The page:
Swimming Pool Chemicals

Pool closing - winterising

 

 

This is not usually the time of year that people like to think about their swimming pools, but this is really the most important time of the year to pay attention to the pool to avoid unnecessary problems and costly repairs come Springtime.

The following are generalised instructions on how to properly close an inground and an above ground pool. Please note however, that all pools are somewhat different and your pool may need specific care not mentioned here. If you have any doubts about how to properly close your particular pool then either give us a call or email your query to us. Remember it's better to be safe than sorry & prevention is better than cure!

Frequently Asked Questions about Pool Closings

  • What kind of chemicals do you put in the pool?
    • We suggest a the use of a concentrated shock treatment along with a winter algaecide and stain treatment product.
    • Also make sure you adjust the pH and Alkalinity of the water.
  • Do you put any Antifreeze in the pipes?
    • No, you should not have to.
    • The only way that you can guarantee that your underground pipes don’t freeze is to blow all the water out of the pipes with a high powered air compressor or shop vac.
    • The only time you would need to add Antifreeze is if you were going to leave water in the pipes. Then you would have to add it to keep them from freezing, but this is not recommended.
  • Do you drop the light, lower the light, remove the light?
    • No, you do not have to lower the light.
    • A long time ago, before people used compressors or shop vacs to blow all the water out of the pipes, they had to lower the water in the pool down past the returns. Then they used to have to remove the light and drop it to the bottom of the pool because if the pool water froze, it might expand and actually crack the light.
    • Now a days, since you can use the compressor to blow out the pipes, you can keep the water level in the pool high up so your light can stay where it is.
    • There is much less of a chance that the light will develop a leak if you just leave it alone.
  • Why do you have to lower the water in the pool if the pool has tile around the top at the water level?
    • If you have tiles and you do not lower the water level, then if the water freezes it can expand outwards and actually crack the tile.
  • Do you have to lower the water in a vinyl liner Inground pool?
    • No, the only time that a pool needs to have the water lowered is if you have a gunite or cement pool with tile around the top, at the water line.
    • If you have tiles and you do not lower the water level, then if the water freezes it can expand outwards and actually crack the tile. That’s the only reason.
    • If you have a liner in the pool then there is no need to lower the water level. When you use high powered compressors to blow all the water out of the pipes and plug the return jets and the skimmers there is no need to lower the water.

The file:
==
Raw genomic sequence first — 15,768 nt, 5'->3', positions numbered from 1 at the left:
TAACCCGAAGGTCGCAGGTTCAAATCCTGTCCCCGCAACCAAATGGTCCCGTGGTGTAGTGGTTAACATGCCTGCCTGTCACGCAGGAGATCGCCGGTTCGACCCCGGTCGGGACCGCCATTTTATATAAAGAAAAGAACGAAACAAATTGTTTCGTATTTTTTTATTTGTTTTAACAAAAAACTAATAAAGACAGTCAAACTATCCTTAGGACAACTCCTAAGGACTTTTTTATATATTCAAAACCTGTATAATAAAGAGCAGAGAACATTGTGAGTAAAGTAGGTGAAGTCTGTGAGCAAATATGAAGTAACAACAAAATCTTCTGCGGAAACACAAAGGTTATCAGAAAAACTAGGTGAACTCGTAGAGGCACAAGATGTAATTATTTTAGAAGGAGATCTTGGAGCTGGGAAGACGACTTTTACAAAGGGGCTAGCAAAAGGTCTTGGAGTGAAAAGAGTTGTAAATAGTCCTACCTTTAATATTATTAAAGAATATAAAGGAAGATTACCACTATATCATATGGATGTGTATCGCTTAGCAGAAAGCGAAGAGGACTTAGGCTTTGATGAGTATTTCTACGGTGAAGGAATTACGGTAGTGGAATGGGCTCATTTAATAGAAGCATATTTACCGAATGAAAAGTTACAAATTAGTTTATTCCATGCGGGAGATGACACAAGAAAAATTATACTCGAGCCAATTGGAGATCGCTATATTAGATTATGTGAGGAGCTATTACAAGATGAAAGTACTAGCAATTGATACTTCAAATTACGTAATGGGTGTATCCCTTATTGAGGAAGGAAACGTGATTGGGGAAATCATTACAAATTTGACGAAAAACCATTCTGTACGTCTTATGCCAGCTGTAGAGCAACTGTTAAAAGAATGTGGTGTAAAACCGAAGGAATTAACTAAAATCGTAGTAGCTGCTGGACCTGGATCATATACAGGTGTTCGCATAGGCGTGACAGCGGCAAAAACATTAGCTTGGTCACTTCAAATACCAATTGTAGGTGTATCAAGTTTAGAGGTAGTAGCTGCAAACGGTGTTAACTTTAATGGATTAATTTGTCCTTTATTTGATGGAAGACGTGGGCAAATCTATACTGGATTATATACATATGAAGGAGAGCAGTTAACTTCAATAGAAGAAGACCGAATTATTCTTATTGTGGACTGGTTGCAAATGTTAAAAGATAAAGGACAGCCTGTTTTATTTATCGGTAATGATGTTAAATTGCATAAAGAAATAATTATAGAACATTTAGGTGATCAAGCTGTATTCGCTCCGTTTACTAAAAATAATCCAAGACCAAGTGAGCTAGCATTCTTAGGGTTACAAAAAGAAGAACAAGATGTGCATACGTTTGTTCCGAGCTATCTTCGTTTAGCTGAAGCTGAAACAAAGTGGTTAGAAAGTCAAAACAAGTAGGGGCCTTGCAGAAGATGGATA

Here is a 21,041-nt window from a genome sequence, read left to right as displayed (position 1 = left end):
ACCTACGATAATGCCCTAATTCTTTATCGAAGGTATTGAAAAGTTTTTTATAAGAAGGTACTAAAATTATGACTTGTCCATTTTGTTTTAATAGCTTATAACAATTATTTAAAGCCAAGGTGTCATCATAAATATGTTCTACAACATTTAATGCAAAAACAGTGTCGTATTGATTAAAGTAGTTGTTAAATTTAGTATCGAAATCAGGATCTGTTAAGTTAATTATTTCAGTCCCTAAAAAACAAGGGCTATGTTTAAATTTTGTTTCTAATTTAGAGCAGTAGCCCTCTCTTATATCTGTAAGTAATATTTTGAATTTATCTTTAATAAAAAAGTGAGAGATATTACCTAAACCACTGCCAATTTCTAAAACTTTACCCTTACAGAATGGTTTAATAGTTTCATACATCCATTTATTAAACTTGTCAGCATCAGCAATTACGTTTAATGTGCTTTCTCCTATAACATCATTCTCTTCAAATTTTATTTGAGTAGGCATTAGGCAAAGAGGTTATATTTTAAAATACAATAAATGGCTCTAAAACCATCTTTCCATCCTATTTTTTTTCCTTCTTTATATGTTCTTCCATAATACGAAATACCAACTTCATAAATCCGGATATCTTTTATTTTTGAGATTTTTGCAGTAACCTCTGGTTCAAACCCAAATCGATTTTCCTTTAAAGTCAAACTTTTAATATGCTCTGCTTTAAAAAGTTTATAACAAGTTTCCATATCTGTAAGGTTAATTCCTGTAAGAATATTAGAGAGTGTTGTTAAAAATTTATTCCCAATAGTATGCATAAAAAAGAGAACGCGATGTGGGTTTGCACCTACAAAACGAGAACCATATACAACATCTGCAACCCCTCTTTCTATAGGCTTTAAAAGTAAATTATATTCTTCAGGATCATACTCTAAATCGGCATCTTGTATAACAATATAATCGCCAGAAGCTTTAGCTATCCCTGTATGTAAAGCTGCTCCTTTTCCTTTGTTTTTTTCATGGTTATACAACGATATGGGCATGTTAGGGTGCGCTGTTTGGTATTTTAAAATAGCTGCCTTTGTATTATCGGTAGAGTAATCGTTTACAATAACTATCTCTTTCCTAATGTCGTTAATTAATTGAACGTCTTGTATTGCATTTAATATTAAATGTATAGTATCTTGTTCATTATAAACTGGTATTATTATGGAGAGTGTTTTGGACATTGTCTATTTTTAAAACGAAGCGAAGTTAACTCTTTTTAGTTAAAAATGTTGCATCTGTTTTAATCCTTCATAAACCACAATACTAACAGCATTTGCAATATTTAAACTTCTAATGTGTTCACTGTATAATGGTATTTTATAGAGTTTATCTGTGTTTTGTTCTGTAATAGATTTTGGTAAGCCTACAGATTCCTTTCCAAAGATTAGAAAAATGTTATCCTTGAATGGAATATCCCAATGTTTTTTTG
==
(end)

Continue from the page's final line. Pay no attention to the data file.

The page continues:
• The higher you can keep the water in the pool, the better it is for your pool cover and there will be much less of a chance of the cover falling in.
  • Should I acid wash my DE filter before closing?
    • You should backwash it out before you close it down, that gets all the gunk and old DE out of the filter.
    • If you want to have the filter 'acid washed', that’s usually something you do at the pool opening.
    • You don’t want to have the filter cleaned and then have it sit for the next six months with acid residue in it. Most people want to have it cleaned out right before they start up the pool in the spring. It is best to wait till then.
  • Should I vacuum the pool before I close it?
    • We do not recommend closing the pool if there is a lot of debris in it, then you should vacuum it all out.
    • Most people vacuum the pool right after they open it in the Spring and only have to do it once.

Top

Inground Pool Closing

  • Locate all your winterising supplies. This should include:
    • the cover
    • the water tubes
    • the plugs for the skimmers and return jets
    • your winterising chemicals.
    • You will also need an air compressor or a powerful shop vac.
  • Backwash the filter very well to clean it out.
    • Drain DE filter tanks and leave backwash valve open.
    • On sand filters, unplug the filter drain plug and leave off.
    • Put drain plug with other removed items in the pump basket.
    • Make sure multiport valve has no water in it.
    • Blow it out with a compressor or shop vac if necessary.
    • Please note that it is not recommended to "acid wash" DE filters at the time of the pool closing. This is best to do in the Spring so that you can immediately run pool water through the system. It is not good to use muriatic acid on a DE filter and then just rinse it off and put it away. The acid may degrade the filter parts over the winter.